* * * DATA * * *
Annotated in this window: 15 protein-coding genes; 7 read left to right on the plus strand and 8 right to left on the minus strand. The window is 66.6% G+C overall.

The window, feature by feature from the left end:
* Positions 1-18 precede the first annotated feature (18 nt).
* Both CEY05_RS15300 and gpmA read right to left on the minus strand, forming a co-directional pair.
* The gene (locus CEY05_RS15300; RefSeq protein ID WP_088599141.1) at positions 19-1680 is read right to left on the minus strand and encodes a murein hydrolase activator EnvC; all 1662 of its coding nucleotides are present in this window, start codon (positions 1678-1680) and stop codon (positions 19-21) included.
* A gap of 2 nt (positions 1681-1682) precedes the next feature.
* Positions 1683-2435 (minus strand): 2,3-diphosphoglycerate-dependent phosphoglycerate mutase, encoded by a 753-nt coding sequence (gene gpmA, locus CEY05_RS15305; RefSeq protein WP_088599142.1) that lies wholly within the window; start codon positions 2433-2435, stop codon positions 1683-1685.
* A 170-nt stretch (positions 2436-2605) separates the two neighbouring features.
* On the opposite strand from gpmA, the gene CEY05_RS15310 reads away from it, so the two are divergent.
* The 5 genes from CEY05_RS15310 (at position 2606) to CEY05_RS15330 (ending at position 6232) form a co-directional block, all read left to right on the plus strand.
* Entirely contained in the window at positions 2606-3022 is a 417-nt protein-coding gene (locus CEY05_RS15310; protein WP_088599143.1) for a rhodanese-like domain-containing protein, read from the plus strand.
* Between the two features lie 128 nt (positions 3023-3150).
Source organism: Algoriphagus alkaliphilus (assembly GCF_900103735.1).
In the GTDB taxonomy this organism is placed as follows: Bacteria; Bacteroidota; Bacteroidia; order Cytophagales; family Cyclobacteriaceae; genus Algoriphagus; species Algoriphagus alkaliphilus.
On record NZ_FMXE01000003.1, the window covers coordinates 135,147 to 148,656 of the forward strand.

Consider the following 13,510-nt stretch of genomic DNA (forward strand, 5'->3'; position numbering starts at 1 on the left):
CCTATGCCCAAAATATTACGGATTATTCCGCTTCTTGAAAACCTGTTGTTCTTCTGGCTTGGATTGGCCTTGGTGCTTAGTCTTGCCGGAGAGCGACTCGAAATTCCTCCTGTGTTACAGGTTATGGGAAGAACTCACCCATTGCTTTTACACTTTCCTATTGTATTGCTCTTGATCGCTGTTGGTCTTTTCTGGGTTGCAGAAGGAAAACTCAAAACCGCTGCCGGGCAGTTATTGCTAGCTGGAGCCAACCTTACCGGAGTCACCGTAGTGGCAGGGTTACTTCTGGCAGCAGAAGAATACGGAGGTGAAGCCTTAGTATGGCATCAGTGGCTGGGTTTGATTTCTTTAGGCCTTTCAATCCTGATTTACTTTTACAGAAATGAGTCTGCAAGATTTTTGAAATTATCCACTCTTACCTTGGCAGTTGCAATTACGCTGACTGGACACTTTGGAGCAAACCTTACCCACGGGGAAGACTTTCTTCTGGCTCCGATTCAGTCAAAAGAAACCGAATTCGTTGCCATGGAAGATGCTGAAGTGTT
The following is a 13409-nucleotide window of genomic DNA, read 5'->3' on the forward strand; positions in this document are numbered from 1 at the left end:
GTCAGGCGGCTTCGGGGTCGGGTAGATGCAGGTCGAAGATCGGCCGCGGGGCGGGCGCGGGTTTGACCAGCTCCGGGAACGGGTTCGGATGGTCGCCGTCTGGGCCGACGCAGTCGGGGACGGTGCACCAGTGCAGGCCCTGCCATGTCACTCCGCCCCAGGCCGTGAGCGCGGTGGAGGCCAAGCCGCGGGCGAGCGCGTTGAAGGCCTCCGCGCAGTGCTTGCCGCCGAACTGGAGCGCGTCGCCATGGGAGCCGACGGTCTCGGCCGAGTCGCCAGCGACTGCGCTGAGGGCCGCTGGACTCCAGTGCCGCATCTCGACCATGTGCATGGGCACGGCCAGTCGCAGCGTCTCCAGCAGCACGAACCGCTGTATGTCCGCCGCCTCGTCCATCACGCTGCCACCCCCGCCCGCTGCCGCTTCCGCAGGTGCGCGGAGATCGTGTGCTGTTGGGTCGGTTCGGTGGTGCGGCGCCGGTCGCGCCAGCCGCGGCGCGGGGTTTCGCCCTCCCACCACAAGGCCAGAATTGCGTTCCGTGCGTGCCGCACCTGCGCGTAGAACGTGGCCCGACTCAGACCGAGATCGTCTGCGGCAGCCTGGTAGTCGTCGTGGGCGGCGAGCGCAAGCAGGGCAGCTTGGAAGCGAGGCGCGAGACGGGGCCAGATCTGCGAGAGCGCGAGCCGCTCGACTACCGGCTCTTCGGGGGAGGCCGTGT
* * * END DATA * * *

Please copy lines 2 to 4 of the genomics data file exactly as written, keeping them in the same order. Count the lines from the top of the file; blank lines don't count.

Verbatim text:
The window, feature by feature from the left end:
* Positions 1-18 precede the first annotated feature (18 nt).
* Both CEY05_RS15300 and gpmA read right to left on the minus strand, forming a co-directional pair.